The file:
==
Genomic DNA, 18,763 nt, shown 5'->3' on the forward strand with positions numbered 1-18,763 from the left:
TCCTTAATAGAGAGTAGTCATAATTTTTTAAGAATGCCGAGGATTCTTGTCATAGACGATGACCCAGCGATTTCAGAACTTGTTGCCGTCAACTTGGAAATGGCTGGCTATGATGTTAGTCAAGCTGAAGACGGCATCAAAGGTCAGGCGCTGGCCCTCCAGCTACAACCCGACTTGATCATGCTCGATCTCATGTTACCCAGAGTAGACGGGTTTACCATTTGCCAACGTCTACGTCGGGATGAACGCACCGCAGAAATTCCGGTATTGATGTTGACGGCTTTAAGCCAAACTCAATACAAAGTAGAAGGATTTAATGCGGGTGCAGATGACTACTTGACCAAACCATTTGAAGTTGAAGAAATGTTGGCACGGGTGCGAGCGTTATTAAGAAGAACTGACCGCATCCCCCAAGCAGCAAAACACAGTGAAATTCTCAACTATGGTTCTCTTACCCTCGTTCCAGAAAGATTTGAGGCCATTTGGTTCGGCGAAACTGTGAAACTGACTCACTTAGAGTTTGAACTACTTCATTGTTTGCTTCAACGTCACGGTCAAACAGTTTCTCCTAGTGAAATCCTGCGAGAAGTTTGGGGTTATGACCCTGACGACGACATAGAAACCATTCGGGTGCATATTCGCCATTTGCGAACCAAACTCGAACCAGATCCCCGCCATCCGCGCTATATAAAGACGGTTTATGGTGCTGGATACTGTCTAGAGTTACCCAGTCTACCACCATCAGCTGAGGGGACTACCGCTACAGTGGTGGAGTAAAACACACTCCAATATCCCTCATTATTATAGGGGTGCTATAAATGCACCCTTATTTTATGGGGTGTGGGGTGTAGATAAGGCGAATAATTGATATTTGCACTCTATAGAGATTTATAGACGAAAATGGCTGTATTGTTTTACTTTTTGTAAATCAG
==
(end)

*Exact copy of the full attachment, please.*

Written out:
Genomic DNA, 18,763 nt, shown 5'->3' on the forward strand with positions numbered 1-18,763 from the left:
TCCTTAATAGAGAGTAGTCATAATTTTTTAAGAATGCCGAGGATTCTTGTCATAGACGATGACCCAGCGATTTCAGAACTTGTTGCCGTCAACTTGGAAATGGCTGGCTATGATGTTAGTCAAGCTGAAGACGGCATCAAAGGTCAGGCGCTGGCCCTCCAGCTACAACCCGACTTGATCATGCTCGATCTCATGTTACCCAGAGTAGACGGGTTTACCATTTGCCAACGTCTACGTCGGGATGAACGCACCGCAGAAATTCCGGTATTGATGTTGACGGCTTTAAGCCAAACTCAATACAAAGTAGAAGGATTTAATGCGGGTGCAGATGACTACTTGACCAAACCATTTGAAGTTGAAGAAATGTTGGCACGGGTGCGAGCGTTATTAAGAAGAACTGACCGCATCCCCCAAGCAGCAAAACACAGTGAAATTCTCAACTATGGTTCTCTTACCCTCGTTCCAGAAAGATTTGAGGCCATTTGGTTCGGCGAAACTGTGAAACTGACTCACTTAGAGTTTGAACTACTTCATTGTTTGCTTCAACGTCACGGTCAAACAGTTTCTCCTAGTGAAATCCTGCGAGAAGTTTGGGGTTATGACCCTGACGACGACATAGAAACCATTCGGGTGCATATTCGCCATTTGCGAACCAAACTCGAACCAGATCCCCGCCATCCGCGCTATATAAAGACGGTTTATGGTGCTGGATACTGTCTAGAGTTACCCAGTCTACCACCATCAGCTGAGGGGACTACCGCTACAGTGGTGGAGTAAAACACACTCCAATATCCCTCATTATTATAGGGGTGCTATAAATGCACCCTTATTTTATGGGGTGTGGGGTGTAGATAAGGCGAATAATTGATATTTGCACTCTATAGAGATTTATAGACGAAAATGGCTGTATTGTTTTACTTTTTGTAAATCAG